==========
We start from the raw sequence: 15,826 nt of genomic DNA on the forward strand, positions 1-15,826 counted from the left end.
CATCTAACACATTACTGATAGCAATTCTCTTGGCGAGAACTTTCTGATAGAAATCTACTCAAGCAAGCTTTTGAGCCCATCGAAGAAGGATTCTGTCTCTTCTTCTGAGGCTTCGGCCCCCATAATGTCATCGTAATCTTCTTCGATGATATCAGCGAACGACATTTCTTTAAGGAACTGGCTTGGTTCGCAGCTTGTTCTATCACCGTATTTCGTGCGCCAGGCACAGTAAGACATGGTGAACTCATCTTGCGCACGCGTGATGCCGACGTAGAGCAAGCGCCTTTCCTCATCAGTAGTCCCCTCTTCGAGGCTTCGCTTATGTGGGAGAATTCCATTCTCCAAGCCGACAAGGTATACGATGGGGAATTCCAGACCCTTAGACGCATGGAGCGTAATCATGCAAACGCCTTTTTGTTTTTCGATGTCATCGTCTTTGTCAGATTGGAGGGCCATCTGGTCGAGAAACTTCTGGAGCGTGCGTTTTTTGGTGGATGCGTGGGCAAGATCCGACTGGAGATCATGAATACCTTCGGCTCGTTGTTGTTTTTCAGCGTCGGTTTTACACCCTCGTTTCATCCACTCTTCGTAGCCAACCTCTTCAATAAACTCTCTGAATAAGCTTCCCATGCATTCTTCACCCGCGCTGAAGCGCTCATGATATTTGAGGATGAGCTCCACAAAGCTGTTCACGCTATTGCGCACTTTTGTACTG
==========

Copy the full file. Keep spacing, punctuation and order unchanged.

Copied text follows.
We start from the raw sequence: 15,826 nt of genomic DNA on the forward strand, positions 1-15,826 counted from the left end.
CATCTAACACATTACTGATAGCAATTCTCTTGGCGAGAACTTTCTGATAGAAATCTACTCAAGCAAGCTTTTGAGCCCATCGAAGAAGGATTCTGTCTCTTCTTCTGAGGCTTCGGCCCCCATAATGTCATCGTAATCTTCTTCGATGATATCAGCGAACGACATTTCTTTAAGGAACTGGCTTGGTTCGCAGCTTGTTCTATCACCGTATTTCGTGCGCCAGGCACAGTAAGACATGGTGAACTCATCTTGCGCACGCGTGATGCCGACGTAGAGCAAGCGCCTTTCCTCATCAGTAGTCCCCTCTTCGAGGCTTCGCTTATGTGGGAGAATTCCATTCTCCAAGCCGACAAGGTATACGATGGGGAATTCCAGACCCTTAGACGCATGGAGCGTAATCATGCAAACGCCTTTTTGTTTTTCGATGTCATCGTCTTTGTCAGATTGGAGGGCCATCTGGTCGAGAAACTTCTGGAGCGTGCGTTTTTTGGTGGATGCGTGGGCAAGATCCGACTGGAGATCATGAATACCTTCGGCTCGTTGTTGTTTTTCAGCGTCGGTTTTACACCCTCGTTTCATCCACTCTTCGTAGCCAACCTCTTCAATAAACTCTCTGAATAAGCTTCCCATGCATTCTTCACCCGCGCTGAAGCGCTCATGATATTTGAGGATGAGCTCCACAAAGCTGTTCACGCTATTGCGCACTTTTGTACTG